1. Be numerate; specifically in Speed-Distance-Time calculations for the planning exercises.

    2. Know how to structure a formal, concise essay and demonstrate excellent, conventional grammar and spelling.

    3. Royal Marines candidates must also know about the Royal Navy and the Royal Fleet Auxilliary.

    These basic three requirements are just the starting point and certainly not a definitive list. Other AIB requirements are more nebulous but there are several AIB diaries floating about which give pointers.

    My own godson is currently too young to apply but he is already 'all over' the above because he understands that AIB is the deal breaker, even if an applicant excels at POC.
     
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  8. StanRM

    StanRM Member

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    With regards to the AIB, does anyone have a brake down of the scoring?

    I have heard that its out of 300 marks and that the essay is worth 15 marks. Would just be interesting to know. I suspect the PLT and interview are the highest scoring elements.
     
  9. MadMan48

    MadMan48 Member

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    AIB frustrated me, I must admit. I don't know the "behind the scenes" working or the scoring system and I'm sure they're based on centuries of experience etc. however I still couldn't help feeling that very strong candidates were left out of the batch due to not being able to "shine" at AIB - for example a few really good lads that I had been on POC with seemed like very strong candidates (and what one would certainly say as "fitting the mould") didn't get a place last year because the other 3 guys on their board either were poor performers or didn't work as a team during the plan ex or PLT. I feel that a course that lasted a few days longer would have let the assessors see more of each candidate and therefore get a better idea of their true nature. It just seemed very unfair to me that a candidate could pass or fail depending on who was on their batch with them and for that to be weighted much more heavily than the POC - in my opinion what seemed a truer test of character - seemed very odd to me.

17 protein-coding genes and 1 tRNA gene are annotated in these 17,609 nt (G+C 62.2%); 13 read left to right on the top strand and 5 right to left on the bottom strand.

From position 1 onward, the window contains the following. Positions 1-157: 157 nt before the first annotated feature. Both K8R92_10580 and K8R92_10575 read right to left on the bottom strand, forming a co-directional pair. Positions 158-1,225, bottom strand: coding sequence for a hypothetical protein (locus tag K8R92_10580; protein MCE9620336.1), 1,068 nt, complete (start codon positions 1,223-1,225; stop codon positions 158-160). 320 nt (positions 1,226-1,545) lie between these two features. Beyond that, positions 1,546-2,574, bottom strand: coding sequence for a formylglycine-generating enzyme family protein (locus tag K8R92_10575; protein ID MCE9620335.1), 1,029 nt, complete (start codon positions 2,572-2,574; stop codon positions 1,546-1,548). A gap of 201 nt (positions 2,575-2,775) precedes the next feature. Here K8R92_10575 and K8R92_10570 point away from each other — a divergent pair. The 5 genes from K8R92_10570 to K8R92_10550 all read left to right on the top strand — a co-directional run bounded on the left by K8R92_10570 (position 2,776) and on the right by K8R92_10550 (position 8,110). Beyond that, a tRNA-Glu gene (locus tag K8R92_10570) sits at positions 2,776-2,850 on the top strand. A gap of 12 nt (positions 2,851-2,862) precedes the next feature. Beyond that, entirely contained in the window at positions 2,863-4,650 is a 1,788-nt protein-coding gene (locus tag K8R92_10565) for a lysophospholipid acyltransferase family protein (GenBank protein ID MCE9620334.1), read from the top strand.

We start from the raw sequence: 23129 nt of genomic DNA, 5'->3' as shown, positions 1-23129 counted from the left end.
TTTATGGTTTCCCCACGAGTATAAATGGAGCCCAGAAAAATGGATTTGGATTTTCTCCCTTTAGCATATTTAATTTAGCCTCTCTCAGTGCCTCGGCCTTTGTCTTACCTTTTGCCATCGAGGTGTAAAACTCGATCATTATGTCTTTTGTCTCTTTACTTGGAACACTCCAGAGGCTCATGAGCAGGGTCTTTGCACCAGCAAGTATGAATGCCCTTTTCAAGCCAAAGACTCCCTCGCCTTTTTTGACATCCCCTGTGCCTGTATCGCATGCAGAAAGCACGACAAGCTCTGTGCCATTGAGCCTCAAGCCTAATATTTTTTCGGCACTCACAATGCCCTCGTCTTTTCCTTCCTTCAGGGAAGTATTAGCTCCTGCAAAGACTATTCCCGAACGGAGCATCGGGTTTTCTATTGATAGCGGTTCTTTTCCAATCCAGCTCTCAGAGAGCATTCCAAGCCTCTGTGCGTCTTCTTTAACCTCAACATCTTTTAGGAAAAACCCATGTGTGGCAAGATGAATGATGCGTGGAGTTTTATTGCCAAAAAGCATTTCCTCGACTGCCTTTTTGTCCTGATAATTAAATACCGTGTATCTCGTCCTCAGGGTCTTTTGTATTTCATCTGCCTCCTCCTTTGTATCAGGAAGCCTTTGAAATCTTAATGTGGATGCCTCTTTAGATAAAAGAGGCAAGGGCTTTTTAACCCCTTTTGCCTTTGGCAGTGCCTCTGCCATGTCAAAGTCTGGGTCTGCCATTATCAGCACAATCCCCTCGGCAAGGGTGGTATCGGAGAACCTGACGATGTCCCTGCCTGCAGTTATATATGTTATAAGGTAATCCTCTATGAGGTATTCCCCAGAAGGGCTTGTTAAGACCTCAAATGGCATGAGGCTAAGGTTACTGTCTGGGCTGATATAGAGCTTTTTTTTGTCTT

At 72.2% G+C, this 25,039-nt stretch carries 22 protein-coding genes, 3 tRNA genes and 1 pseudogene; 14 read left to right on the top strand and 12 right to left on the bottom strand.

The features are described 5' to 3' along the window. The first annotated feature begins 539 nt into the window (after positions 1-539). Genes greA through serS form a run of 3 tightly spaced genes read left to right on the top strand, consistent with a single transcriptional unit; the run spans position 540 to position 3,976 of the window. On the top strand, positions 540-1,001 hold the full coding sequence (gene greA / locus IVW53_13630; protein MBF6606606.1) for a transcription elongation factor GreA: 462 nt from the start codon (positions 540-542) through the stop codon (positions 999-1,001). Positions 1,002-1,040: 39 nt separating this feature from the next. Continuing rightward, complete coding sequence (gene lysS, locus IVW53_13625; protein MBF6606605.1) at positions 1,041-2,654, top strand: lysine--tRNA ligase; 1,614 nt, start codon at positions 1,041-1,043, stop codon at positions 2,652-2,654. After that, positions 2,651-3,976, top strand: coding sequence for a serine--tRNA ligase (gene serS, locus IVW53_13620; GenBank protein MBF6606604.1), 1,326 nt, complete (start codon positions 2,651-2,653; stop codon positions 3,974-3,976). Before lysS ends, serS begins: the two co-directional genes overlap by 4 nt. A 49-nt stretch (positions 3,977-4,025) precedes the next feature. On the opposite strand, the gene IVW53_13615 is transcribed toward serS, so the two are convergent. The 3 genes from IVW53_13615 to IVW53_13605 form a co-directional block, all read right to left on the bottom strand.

I'm aware I'm rambling away but just thought I'd voice my opinion and see if someone with a knowledge of the running of these courses could explain the theory behind AIB being weighted more than POC?
     
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  10. Ninja_Stoker

    Ninja_Stoker Careers Adviser